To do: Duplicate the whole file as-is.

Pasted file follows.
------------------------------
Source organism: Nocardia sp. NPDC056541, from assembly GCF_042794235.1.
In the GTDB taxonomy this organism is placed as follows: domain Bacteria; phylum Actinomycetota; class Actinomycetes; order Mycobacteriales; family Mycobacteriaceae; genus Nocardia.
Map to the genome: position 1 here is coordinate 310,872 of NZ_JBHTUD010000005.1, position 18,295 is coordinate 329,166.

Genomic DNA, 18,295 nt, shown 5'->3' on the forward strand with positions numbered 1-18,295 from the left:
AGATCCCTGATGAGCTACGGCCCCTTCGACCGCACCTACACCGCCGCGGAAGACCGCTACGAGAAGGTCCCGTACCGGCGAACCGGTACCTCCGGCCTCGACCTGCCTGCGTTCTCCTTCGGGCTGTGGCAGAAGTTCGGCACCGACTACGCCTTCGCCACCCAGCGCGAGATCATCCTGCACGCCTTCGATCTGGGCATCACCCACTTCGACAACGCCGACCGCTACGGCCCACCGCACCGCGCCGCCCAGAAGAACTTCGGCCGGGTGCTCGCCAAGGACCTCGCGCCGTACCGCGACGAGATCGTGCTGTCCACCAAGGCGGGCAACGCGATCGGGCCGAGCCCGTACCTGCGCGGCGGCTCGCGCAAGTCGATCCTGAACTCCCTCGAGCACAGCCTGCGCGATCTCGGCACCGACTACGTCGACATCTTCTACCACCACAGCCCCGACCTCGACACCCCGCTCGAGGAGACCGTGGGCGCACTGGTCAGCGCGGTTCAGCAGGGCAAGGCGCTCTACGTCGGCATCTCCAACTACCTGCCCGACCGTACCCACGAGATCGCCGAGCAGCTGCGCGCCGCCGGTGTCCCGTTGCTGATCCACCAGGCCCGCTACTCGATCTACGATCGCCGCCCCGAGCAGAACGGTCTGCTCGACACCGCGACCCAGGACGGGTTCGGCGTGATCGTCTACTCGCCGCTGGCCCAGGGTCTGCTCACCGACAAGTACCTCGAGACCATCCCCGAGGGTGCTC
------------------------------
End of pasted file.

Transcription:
Source organism: Nocardia sp. NPDC056541, from assembly GCF_042794235.1.
In the GTDB taxonomy this organism is placed as follows: domain Bacteria; phylum Actinomycetota; class Actinomycetes; order Mycobacteriales; family Mycobacteriaceae; genus Nocardia.
Map to the genome: position 1 here is coordinate 310,872 of NZ_JBHTUD010000005.1, position 18,295 is coordinate 329,166.

Genomic DNA, 18,295 nt, shown 5'->3' on the forward strand with positions numbered 1-18,295 from the left:
AGATCCCTGATGAGCTACGGCCCCTTCGACCGCACCTACACCGCCGCGGAAGACCGCTACGAGAAGGTCCCGTACCGGCGAACCGGTACCTCCGGCCTCGACCTGCCTGCGTTCTCCTTCGGGCTGTGGCAGAAGTTCGGCACCGACTACGCCTTCGCCACCCAGCGCGAGATCATCCTGCACGCCTTCGATCTGGGCATCACCCACTTCGACAACGCCGACCGCTACGGCCCACCGCACCGCGCCGCCCAGAAGAACTTCGGCCGGGTGCTCGCCAAGGACCTCGCGCCGTACCGCGACGAGATCGTGCTGTCCACCAAGGCGGGCAACGCGATCGGGCCGAGCCCGTACCTGCGCGGCGGCTCGCGCAAGTCGATCCTGAACTCCCTCGAGCACAGCCTGCGCGATCTCGGCACCGACTACGTCGACATCTTCTACCACCACAGCCCCGACCTCGACACCCCGCTCGAGGAGACCGTGGGCGCACTGGTCAGCGCGGTTCAGCAGGGCAAGGCGCTCTACGTCGGCATCTCCAACTACCTGCCCGACCGTACCCACGAGATCGCCGAGCAGCTGCGCGCCGCCGGTGTCCCGTTGCTGATCCACCAGGCCCGCTACTCGATCTACGATCGCCGCCCCGAGCAGAACGGTCTGCTCGACACCGCGACCCAGGACGGGTTCGGCGTGATCGTCTACTCGCCGCTGGCCCAGGGTCTGCTCACCGACAAGTACCTCGAGACCATCCCCGAGGGTGCTC